By themselves, financial statements tell you quite a bit…like, how much profit the company made, where it spent its money, how large its debts are. But how do you interpret all the numbers these statements provide? Is the level of debt healthy or not?
If you’re looking to assess the health of your company & identify opportunities for improvement, take a look at your financial ratios to see how the company compares to the industry. These can be useful indicators of how well your company is performing in a number of financial areas.
Ratio analysis allows you to dig into the information contained in the three financial statements. A financial ratio is just two key numbers expressed in relation to each other. Using ratios, you can benchmark your company’s performance to that of its competitors, to industry averages, & to its own performance in the past. Managers should use ratio analysis to pinpoint strengths & weaknesses from which SMART goals/plans can be formed.
This chart shows how some of the financial ratios are calculated. I used this as a guide for the different companies I started…I placed the industry averages by the ratio formula as a reminder when reviewing my company financials because one of the advantages of ratio analysis is that it allows comparison across companies, an activity which is often called benchmarking.
For example, using the data from the Income Statement: The Gross Profit is found by subtracting COGS from the Sales Revenue. If you divide this outcome by the Sales Revenue, you get the Gross Profit Margin that can be used to benchmark your company to that of your industry & competition.
Here is an example using Balance Sheet data: The CURRENT RATIO is computed by dividing current assets by current liabilities & is then expressed in mathematical terms. Working capital, by contrast, is expressed as an absolute dollar amount. Both concepts are measurements using the same components of a balance sheet.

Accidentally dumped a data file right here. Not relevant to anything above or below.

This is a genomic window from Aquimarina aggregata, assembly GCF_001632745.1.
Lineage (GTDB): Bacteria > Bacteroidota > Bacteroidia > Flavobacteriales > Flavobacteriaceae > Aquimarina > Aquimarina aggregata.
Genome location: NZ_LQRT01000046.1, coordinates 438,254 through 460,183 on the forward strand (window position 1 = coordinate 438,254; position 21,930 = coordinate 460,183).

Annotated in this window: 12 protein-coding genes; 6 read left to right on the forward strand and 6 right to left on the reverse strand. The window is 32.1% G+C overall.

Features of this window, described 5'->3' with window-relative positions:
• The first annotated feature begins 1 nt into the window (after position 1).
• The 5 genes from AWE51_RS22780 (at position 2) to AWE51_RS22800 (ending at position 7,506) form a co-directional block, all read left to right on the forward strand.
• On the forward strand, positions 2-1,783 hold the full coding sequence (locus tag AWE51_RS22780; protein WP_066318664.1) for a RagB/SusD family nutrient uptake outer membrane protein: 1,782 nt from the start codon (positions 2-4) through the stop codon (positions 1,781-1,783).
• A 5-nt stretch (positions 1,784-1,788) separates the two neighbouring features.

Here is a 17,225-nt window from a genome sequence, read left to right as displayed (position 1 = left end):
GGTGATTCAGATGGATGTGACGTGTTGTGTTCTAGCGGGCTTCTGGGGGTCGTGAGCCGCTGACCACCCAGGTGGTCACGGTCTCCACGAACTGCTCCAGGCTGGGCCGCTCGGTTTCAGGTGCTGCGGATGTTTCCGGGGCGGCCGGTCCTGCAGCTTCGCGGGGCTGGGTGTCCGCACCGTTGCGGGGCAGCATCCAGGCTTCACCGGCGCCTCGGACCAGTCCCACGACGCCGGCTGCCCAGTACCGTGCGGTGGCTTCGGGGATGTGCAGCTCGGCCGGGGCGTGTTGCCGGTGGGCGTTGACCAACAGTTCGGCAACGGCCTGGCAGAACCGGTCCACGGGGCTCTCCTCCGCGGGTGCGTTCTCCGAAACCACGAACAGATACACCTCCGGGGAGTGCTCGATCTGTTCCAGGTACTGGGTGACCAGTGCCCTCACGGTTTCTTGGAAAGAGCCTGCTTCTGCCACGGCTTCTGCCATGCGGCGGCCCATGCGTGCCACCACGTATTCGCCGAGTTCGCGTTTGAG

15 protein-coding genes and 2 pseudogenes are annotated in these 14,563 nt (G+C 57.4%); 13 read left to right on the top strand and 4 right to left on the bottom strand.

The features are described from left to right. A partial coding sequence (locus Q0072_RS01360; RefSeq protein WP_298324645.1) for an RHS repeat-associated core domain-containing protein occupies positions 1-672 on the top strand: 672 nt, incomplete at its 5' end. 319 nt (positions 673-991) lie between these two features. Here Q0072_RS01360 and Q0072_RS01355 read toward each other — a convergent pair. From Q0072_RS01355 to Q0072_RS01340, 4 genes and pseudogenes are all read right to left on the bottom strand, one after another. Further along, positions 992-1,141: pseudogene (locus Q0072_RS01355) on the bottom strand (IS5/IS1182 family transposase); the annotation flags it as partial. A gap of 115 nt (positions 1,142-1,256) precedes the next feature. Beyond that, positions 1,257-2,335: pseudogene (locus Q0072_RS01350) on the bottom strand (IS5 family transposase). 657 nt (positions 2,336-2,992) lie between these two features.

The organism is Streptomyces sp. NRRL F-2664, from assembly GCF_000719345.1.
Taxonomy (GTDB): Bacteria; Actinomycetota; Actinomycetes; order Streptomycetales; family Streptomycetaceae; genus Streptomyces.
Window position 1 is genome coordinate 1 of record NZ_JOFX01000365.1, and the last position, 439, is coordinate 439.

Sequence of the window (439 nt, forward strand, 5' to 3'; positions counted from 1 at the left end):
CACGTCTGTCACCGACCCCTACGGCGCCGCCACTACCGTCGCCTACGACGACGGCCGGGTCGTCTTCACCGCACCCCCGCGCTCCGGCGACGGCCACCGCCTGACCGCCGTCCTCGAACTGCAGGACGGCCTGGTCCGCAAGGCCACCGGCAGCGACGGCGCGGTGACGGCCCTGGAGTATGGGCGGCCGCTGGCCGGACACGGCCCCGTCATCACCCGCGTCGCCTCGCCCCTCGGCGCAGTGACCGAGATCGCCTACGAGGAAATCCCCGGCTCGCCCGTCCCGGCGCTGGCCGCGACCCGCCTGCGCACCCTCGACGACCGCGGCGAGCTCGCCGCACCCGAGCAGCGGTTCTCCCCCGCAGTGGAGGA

By the way, there is a mathematical oddity that occurs when comparing working capital & the current ratio. One can improve the current ratio without changing the working capital. You must be very careful in interpreting financial ratios…this topic will be covered during video session 3 of this series.
The OPERATING PROFIT MARGIN is another example of how ratios can help you identify ways to help your company. Operating Profit Margin = (Sales – COGS – Operating Expenses – Depreciation & Amortization)/Net Sales.
Operating Profit Margin differs from Net Profit Margin as a measure of a company’s ability to be profitable. The difference is that the former is based solely on its operations by excluding the financing cost of interest payments and taxes. As a general rule, the higher the operating profit margin the better it is for the company since it denotes that the company has plenty of cushion to meet its fixed obligations like mortgages, business loans etc.
An operating profit margin that is higher than your completion means that you will be able to ride out the slower economic times much better than the competition since you have more cushion to operate under & still pay your fixed obligations like loans & obligations.
The OPERATING RATIO shows the efficiency of a company’s management by comparing the total operating expense of a company to net sales. An operating ratio that is decreasing is viewed as a positive sign, as it indicates that operating expenses are becoming an increasingly smaller percentage of net sales. A limitation of the operating ratio is that it doesn’t include debt.
RETURN ON ASSETS (ROA) indicates how well a company is using its assets to generate profit. It’s a good measure for comparing companies of different sizes. It is a relative measure of meeting the business goal.
The goal of any company is to make money if it wants to be sustainable. This goal requires managers to understand accounting concepts…not how to do detail accounting like “T” accounts but how the financial concepts measure business success. Every good manager must critically think using these concepts. A proven way to do this is by using ratio analysis & benchmarking.
If you enjoyed this thought, you might like the free video entitled The Financials – Managing Your Business Session 2 Financial Concept Uses and read a free sample of the new book “Small Business Thoughts Real-Time Strategic Planning“.
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